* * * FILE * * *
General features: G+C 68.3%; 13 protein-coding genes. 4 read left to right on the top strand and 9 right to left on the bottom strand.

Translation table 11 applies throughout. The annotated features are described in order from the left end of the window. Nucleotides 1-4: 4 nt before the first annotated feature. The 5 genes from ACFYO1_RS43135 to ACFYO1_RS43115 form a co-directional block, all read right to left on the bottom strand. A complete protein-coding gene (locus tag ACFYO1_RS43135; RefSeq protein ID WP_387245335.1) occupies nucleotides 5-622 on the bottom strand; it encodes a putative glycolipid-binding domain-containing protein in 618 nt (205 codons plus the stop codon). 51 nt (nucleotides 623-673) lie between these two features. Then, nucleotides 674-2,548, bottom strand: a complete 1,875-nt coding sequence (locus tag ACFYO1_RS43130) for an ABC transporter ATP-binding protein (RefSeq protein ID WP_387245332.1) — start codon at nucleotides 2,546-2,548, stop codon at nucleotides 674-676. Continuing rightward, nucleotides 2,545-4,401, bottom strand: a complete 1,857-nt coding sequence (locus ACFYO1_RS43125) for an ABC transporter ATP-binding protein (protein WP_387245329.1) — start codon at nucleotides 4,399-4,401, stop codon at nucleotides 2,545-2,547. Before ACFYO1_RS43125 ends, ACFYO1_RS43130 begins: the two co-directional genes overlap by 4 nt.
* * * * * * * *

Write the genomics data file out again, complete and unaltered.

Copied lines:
General features: G+C 68.3%; 13 protein-coding genes. 4 read left to right on the top strand and 9 right to left on the bottom strand.

Translation table 11 applies throughout. The annotated features are described in order from the left end of the window. Nucleotides 1-4: 4 nt before the first annotated feature. The 5 genes from ACFYO1_RS43135 to ACFYO1_RS43115 form a co-directional block, all read right to left on the bottom strand. A complete protein-coding gene (locus tag ACFYO1_RS43135; RefSeq protein ID WP_387245335.1) occupies nucleotides 5-622 on the bottom strand; it encodes a putative glycolipid-binding domain-containing protein in 618 nt (205 codons plus the stop codon). 51 nt (nucleotides 623-673) lie between these two features. Then, nucleotides 674-2,548, bottom strand: a complete 1,875-nt coding sequence (locus tag ACFYO1_RS43130) for an ABC transporter ATP-binding protein (RefSeq protein ID WP_387245332.1) — start codon at nucleotides 2,546-2,548, stop codon at nucleotides 674-676. Continuing rightward, nucleotides 2,545-4,401, bottom strand: a complete 1,857-nt coding sequence (locus ACFYO1_RS43125) for an ABC transporter ATP-binding protein (protein WP_387245329.1) — start codon at nucleotides 4,399-4,401, stop codon at nucleotides 2,545-2,547. Before ACFYO1_RS43125 ends, ACFYO1_RS43130 begins: the two co-directional genes overlap by 4 nt.